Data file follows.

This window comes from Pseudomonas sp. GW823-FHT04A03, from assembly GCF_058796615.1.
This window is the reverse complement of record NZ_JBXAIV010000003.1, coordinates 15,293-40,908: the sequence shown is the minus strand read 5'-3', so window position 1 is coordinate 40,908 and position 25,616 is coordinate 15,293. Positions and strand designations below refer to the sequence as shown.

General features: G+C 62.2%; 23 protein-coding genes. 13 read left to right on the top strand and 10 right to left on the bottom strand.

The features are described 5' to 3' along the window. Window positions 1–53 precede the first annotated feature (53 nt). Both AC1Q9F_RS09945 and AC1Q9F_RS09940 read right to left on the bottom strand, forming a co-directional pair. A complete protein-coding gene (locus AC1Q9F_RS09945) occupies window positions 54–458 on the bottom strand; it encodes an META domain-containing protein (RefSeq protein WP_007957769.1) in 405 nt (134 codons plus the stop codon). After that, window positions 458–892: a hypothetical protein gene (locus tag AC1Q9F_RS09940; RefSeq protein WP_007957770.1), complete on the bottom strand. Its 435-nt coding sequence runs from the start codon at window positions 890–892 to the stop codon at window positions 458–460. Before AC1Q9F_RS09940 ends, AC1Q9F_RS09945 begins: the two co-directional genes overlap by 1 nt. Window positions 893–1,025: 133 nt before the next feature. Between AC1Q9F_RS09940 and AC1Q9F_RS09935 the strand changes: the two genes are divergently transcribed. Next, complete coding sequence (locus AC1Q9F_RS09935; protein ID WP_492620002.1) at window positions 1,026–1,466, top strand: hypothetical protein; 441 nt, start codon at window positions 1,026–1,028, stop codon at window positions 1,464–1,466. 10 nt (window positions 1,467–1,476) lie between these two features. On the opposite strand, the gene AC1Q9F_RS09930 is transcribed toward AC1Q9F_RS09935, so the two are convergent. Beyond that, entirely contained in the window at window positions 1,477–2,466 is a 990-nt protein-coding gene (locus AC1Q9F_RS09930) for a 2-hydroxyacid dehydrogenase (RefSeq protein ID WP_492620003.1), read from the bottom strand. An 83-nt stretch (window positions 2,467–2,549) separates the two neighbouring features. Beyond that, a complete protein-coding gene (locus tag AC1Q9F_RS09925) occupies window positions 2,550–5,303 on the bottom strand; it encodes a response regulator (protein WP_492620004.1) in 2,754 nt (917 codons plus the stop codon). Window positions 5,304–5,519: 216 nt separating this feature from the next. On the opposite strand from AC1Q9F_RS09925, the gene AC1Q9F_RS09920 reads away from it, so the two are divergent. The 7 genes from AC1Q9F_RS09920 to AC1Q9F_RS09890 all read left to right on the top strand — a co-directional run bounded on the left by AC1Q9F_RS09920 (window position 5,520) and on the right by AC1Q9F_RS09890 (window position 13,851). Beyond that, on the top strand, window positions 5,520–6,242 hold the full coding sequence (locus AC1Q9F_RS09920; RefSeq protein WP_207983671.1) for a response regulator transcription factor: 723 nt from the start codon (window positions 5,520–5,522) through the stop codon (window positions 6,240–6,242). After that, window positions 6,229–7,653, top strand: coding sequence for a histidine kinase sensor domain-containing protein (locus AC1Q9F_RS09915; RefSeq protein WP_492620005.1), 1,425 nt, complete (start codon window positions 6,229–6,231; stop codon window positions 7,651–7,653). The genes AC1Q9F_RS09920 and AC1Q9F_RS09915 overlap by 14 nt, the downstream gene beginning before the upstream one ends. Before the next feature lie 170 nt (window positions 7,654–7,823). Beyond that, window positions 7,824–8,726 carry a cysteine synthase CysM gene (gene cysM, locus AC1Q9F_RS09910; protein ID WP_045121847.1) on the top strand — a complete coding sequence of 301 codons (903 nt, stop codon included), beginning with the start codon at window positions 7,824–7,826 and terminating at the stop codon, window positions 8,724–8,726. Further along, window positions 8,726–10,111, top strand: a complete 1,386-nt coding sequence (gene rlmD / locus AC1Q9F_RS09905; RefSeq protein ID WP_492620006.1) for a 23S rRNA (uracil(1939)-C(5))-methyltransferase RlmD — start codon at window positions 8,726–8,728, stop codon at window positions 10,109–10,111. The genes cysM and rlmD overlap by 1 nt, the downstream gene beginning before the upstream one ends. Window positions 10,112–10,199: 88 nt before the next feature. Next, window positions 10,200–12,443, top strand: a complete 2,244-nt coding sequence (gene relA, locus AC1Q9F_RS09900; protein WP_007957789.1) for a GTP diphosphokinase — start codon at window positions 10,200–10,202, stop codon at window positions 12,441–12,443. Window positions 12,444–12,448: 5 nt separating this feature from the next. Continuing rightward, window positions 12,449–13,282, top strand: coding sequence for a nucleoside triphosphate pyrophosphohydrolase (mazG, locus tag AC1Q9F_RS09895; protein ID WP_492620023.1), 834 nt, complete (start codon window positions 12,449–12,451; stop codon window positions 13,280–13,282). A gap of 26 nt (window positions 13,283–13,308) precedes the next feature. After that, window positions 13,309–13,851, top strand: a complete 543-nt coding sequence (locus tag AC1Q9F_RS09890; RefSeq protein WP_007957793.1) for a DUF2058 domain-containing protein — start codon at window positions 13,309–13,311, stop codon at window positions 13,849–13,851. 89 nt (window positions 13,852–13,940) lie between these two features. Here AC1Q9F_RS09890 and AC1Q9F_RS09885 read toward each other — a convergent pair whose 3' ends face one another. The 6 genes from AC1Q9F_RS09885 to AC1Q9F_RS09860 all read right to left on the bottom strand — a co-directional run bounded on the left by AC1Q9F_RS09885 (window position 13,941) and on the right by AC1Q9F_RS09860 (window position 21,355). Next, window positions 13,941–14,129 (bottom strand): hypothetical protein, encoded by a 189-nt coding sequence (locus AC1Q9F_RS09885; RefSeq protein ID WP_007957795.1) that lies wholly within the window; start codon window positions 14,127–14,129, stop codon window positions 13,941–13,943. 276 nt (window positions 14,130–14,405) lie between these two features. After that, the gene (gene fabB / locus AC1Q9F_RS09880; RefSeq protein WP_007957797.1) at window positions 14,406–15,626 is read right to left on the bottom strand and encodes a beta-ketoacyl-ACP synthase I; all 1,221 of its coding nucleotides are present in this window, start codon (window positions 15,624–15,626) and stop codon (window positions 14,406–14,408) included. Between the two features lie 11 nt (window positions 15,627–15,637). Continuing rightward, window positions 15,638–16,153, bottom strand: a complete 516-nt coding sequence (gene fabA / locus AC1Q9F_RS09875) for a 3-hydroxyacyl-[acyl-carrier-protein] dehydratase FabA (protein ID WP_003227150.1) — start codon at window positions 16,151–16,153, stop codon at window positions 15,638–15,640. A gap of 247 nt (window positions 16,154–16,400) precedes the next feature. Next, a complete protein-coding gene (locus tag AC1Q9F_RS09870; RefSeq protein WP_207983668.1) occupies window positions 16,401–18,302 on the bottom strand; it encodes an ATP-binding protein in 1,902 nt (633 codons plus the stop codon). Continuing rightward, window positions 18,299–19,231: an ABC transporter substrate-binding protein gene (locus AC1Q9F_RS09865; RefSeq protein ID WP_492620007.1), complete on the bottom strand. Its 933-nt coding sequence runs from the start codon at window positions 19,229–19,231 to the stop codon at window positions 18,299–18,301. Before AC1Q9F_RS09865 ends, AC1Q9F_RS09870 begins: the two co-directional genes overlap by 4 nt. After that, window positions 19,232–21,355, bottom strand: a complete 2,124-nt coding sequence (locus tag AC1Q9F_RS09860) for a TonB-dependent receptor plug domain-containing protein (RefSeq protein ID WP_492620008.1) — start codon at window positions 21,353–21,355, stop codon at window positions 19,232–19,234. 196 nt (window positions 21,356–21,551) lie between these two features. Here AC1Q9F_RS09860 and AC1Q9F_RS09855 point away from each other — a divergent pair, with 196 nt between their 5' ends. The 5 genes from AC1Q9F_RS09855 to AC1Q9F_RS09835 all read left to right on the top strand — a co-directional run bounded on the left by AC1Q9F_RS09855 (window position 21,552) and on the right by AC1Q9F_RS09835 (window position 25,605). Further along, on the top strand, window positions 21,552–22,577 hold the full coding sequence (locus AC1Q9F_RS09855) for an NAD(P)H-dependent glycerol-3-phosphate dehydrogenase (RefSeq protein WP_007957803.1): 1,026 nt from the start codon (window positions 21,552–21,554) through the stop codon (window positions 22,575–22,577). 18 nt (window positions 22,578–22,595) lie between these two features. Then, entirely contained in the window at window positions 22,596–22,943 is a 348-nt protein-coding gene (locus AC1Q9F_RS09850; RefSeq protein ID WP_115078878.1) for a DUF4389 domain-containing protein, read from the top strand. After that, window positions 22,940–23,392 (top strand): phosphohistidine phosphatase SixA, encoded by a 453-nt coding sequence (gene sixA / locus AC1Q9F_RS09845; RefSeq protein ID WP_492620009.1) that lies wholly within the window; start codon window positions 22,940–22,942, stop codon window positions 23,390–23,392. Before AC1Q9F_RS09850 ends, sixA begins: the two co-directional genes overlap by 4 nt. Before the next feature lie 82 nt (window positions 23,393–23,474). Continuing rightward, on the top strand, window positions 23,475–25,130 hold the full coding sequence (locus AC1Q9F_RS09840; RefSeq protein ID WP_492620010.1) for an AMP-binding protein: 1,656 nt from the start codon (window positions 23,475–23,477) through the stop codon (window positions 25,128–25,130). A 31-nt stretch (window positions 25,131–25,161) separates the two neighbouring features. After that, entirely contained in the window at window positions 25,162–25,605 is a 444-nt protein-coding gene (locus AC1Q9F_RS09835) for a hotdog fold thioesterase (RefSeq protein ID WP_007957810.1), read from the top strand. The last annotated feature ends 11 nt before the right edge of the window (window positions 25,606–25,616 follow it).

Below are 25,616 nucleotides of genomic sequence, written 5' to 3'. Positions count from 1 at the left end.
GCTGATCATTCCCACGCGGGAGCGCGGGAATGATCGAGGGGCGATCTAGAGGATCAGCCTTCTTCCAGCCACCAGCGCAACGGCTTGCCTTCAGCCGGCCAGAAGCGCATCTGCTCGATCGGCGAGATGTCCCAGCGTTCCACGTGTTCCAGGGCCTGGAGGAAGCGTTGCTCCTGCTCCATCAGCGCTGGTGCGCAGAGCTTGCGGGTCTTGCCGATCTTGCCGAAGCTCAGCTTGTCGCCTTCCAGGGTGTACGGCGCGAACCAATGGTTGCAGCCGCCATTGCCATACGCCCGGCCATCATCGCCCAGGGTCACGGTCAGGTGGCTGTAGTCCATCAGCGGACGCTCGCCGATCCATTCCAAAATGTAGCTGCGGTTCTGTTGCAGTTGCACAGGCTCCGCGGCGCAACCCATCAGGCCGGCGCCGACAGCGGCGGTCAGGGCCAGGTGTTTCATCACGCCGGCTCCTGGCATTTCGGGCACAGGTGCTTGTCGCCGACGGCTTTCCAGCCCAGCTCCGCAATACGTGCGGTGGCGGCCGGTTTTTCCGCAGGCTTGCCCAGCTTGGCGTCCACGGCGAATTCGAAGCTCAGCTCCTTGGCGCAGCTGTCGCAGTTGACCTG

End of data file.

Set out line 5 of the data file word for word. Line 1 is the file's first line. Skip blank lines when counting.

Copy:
Below are 25,616 nucleotides of genomic sequence, written 5' to 3'. Positions count from 1 at the left end.